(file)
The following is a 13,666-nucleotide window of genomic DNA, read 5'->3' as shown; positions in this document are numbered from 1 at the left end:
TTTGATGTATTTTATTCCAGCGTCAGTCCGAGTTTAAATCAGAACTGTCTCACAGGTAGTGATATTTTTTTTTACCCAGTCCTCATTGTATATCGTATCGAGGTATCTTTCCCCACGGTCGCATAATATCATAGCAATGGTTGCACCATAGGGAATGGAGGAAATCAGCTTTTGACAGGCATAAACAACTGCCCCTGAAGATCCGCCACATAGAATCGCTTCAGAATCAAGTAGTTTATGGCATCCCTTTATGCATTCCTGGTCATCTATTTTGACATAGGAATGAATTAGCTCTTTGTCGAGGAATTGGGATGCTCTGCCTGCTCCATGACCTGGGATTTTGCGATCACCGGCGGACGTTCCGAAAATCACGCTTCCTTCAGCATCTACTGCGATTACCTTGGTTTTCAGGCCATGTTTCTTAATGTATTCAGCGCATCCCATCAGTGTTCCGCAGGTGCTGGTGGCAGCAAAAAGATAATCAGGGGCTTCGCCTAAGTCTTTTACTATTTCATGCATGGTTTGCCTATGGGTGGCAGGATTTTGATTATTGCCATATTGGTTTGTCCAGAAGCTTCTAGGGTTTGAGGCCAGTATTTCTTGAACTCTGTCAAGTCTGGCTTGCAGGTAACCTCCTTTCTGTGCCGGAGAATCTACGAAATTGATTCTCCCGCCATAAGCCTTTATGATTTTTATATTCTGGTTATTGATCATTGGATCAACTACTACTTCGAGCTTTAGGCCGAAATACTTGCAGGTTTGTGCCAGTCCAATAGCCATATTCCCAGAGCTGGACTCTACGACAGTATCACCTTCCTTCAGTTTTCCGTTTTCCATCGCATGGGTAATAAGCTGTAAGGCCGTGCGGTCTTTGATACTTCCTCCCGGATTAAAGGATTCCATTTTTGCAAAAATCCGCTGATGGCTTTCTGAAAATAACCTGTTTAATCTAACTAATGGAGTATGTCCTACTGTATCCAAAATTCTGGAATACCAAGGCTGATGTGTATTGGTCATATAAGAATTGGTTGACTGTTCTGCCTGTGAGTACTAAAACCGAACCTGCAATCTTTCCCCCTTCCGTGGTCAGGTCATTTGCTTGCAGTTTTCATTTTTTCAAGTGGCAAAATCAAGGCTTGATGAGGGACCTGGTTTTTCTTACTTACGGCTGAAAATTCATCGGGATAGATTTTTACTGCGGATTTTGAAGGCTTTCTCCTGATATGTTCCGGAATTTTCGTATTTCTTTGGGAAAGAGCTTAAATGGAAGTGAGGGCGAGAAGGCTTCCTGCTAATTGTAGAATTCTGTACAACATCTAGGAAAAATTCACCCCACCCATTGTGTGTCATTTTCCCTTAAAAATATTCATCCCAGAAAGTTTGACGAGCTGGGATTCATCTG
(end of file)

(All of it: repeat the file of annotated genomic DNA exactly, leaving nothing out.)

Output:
The following is a 13,666-nucleotide window of genomic DNA, read 5'->3' as shown; positions in this document are numbered from 1 at the left end:
TTTGATGTATTTTATTCCAGCGTCAGTCCGAGTTTAAATCAGAACTGTCTCACAGGTAGTGATATTTTTTTTTACCCAGTCCTCATTGTATATCGTATCGAGGTATCTTTCCCCACGGTCGCATAATATCATAGCAATGGTTGCACCATAGGGAATGGAGGAAATCAGCTTTTGACAGGCATAAACAACTGCCCCTGAAGATCCGCCACATAGAATCGCTTCAGAATCAAGTAGTTTATGGCATCCCTTTATGCATTCCTGGTCATCTATTTTGACATAGGAATGAATTAGCTCTTTGTCGAGGAATTGGGATGCTCTGCCTGCTCCATGACCTGGGATTTTGCGATCACCGGCGGACGTTCCGAAAATCACGCTTCCTTCAGCATCTACTGCGATTACCTTGGTTTTCAGGCCATGTTTCTTAATGTATTCAGCGCATCCCATCAGTGTTCCGCAGGTGCTGGTGGCAGCAAAAAGATAATCAGGGGCTTCGCCTAAGTCTTTTACTATTTCATGCATGGTTTGCCTATGGGTGGCAGGATTTTGATTATTGCCATATTGGTTTGTCCAGAAGCTTCTAGGGTTTGAGGCCAGTATTTCTTGAACTCTGTCAAGTCTGGCTTGCAGGTAACCTCCTTTCTGTGCCGGAGAATCTACGAAATTGATTCTCCCGCCATAAGCCTTTATGATTTTTATATTCTGGTTATTGATCATTGGATCAACTACTACTTCGAGCTTTAGGCCGAAATACTTGCAGGTTTGTGCCAGTCCAATAGCCATATTCCCAGAGCTGGACTCTACGACAGTATCACCTTCCTTCAGTTTTCCGTTTTCCATCGCATGGGTAATAAGCTGTAAGGCCGTGCGGTCTTTGATACTTCCTCCCGGATTAAAGGATTCCATTTTTGCAAAAATCCGCTGATGGCTTTCTGAAAATAACCTGTTTAATCTAACTAATGGAGTATGTCCTACTGTATCCAAAATTCTGGAATACCAAGGCTGATGTGTATTGGTCATATAAGAATTGGTTGACTGTTCTGCCTGTGAGTACTAAAACCGAACCTGCAATCTTTCCCCCTTCCGTGGTCAGGTCATTTGCTTGCAGTTTTCATTTTTTCAAGTGGCAAAATCAAGGCTTGATGAGGGACCTGGTTTTTCTTACTTACGGCTGAAAATTCATCGGGATAGATTTTTACTGCGGATTTTGAAGGCTTTCTCCTGATATGTTCCGGAATTTTCGTATTTCTTTGGGAAAGAGCTTAAATGGAAGTGAGGGCGAGAAGGCTTCCTGCTAATTGTAGAATTCTGTACAACATCTAGGAAAAATTCACCCCACCCATTGTGTGTCATTTTCCCTTAAAAATATTCATCCCAGAAAGTTTGACGAGCTGGGATTCATCTG